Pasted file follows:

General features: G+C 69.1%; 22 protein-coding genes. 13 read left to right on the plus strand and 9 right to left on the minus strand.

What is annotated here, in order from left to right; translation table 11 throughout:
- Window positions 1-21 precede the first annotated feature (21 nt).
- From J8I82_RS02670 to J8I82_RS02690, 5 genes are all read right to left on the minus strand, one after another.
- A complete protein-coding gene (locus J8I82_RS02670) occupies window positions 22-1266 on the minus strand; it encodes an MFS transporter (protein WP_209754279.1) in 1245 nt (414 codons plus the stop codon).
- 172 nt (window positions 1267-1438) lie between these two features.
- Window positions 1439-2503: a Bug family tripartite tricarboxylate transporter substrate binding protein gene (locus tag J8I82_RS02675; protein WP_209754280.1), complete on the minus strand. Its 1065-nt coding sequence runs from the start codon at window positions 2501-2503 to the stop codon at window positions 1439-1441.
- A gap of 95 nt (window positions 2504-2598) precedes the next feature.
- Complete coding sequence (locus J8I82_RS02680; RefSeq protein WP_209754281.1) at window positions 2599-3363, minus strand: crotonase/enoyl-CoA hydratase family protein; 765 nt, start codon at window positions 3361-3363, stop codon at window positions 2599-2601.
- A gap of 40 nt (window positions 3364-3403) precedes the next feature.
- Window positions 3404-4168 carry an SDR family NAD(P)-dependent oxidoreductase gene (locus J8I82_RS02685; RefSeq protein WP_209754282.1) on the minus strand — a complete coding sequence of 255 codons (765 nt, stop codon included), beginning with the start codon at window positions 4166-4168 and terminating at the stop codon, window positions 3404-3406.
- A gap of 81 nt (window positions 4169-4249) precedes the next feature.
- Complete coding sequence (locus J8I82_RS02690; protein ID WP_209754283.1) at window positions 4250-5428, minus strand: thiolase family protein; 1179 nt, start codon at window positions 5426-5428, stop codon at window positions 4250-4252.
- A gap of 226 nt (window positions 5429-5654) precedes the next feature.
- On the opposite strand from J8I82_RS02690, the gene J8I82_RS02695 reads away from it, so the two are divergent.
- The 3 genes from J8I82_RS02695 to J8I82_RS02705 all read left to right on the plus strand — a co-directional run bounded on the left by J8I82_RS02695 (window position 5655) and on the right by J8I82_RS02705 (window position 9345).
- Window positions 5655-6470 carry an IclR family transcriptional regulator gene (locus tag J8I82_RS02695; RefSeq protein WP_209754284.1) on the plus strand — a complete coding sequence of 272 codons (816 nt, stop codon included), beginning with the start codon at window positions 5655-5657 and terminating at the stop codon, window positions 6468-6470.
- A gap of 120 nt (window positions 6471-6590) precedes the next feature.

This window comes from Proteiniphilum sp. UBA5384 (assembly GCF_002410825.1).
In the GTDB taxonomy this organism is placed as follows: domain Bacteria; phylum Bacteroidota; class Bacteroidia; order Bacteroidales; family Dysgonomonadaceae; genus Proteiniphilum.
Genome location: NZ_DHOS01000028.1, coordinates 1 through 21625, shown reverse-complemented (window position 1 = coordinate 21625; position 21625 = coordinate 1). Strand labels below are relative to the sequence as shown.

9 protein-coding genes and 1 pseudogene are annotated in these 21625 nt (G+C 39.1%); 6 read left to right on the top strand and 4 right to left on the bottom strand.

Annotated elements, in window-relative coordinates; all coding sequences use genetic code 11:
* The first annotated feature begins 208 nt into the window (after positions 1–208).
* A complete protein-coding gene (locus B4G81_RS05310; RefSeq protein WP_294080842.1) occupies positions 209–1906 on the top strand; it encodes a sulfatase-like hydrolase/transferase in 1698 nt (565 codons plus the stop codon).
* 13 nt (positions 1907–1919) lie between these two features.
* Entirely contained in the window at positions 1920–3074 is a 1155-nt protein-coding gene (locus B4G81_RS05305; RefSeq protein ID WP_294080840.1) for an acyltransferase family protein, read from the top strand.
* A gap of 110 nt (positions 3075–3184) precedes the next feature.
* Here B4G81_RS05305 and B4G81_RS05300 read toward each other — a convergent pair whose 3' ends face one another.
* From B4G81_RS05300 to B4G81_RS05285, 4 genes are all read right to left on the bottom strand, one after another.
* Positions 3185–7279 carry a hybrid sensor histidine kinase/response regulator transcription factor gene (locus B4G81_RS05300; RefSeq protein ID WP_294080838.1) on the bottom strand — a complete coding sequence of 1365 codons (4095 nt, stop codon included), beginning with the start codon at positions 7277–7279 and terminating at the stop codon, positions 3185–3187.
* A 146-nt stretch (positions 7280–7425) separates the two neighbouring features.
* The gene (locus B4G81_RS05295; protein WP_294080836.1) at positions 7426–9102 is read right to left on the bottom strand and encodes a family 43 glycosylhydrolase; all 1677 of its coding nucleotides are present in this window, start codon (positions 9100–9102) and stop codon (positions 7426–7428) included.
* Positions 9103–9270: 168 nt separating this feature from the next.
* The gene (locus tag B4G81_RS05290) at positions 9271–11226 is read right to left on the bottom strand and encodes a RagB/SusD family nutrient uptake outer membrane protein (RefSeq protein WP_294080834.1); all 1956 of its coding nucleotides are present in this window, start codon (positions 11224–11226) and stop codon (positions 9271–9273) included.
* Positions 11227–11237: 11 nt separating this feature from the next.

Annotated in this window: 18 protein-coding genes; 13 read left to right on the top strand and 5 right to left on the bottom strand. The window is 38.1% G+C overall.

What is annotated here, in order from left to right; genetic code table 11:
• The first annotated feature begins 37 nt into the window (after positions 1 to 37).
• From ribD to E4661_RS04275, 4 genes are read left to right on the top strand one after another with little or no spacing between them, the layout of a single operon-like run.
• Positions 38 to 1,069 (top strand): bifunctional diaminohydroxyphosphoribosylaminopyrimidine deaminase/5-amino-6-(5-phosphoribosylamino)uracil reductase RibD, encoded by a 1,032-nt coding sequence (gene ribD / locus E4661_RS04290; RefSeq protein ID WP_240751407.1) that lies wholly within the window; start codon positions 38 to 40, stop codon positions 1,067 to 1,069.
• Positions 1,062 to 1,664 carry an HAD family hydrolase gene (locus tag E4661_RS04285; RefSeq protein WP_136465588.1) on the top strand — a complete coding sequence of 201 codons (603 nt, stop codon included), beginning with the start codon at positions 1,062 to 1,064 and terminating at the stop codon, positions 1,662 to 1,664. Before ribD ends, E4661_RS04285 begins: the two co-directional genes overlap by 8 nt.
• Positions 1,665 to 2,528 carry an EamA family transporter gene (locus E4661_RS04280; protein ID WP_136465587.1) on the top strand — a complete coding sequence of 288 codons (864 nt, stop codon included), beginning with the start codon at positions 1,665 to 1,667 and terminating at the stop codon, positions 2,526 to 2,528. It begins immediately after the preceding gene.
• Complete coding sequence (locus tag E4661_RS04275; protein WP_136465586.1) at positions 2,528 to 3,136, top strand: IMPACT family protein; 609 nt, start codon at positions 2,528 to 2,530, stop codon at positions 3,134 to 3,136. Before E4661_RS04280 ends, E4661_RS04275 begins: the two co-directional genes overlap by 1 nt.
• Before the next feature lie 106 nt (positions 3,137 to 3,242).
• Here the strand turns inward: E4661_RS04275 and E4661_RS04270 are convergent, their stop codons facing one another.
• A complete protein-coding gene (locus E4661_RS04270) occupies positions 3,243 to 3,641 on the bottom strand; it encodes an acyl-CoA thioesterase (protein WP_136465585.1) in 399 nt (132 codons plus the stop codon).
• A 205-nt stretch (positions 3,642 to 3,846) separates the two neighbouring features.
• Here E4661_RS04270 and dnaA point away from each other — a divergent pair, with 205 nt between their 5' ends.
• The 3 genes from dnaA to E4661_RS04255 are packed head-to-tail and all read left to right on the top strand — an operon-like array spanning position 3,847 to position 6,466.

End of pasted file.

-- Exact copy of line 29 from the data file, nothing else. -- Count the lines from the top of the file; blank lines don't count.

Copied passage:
* Here B4G81_RS05305 and B4G81_RS05300 read toward each other — a convergent pair whose 3' ends face one another.